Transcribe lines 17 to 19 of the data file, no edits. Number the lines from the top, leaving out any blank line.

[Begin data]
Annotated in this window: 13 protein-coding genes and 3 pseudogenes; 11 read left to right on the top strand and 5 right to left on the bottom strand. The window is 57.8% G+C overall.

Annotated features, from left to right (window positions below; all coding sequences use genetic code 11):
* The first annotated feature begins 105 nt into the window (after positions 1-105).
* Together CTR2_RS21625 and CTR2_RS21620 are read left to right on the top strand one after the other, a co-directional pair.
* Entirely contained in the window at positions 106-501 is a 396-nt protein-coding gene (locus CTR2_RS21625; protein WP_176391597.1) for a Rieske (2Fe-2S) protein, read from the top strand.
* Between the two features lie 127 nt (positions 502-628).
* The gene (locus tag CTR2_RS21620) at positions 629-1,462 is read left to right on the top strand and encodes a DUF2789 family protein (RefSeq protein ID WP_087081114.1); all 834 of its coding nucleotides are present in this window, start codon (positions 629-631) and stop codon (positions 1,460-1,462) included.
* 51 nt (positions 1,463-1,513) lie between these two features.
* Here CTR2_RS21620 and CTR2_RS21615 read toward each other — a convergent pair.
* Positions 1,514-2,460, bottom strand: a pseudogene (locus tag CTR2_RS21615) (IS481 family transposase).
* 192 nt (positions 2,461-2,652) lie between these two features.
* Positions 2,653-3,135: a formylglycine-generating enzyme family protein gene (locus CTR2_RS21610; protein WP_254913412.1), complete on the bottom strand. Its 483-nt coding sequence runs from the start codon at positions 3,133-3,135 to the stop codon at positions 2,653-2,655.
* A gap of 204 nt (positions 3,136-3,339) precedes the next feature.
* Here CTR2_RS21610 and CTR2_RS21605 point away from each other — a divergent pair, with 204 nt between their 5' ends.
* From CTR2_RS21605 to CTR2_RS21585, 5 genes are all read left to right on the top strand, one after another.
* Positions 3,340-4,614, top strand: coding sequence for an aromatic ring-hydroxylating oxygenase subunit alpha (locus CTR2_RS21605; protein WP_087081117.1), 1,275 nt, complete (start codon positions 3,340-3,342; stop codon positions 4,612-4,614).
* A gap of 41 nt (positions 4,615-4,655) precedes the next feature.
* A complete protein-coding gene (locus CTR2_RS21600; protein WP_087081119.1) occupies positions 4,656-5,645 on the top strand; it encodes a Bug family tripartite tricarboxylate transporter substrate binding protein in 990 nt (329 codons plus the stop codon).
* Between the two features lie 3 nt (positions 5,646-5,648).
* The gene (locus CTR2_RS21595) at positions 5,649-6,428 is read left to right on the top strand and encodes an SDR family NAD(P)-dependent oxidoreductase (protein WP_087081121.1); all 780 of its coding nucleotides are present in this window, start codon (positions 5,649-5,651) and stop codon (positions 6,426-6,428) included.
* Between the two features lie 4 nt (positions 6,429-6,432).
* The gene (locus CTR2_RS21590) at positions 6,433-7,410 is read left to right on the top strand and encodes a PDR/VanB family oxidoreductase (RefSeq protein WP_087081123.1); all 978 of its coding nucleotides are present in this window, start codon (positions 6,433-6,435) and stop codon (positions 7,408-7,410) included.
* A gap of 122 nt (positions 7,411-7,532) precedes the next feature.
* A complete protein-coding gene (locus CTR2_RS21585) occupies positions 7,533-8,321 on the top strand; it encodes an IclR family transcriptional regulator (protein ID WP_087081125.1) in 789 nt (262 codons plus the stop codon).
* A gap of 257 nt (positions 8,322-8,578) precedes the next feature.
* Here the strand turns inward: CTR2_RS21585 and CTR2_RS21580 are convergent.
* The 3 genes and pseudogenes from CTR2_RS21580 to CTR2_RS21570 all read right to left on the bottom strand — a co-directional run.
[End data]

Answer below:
* A gap of 41 nt (positions 4,615-4,655) precedes the next feature.
* A complete protein-coding gene (locus CTR2_RS21600; protein WP_087081119.1) occupies positions 4,656-5,645 on the top strand; it encodes a Bug family tripartite tricarboxylate transporter substrate binding protein in 990 nt (329 codons plus the stop codon).
* Between the two features lie 3 nt (positions 5,646-5,648).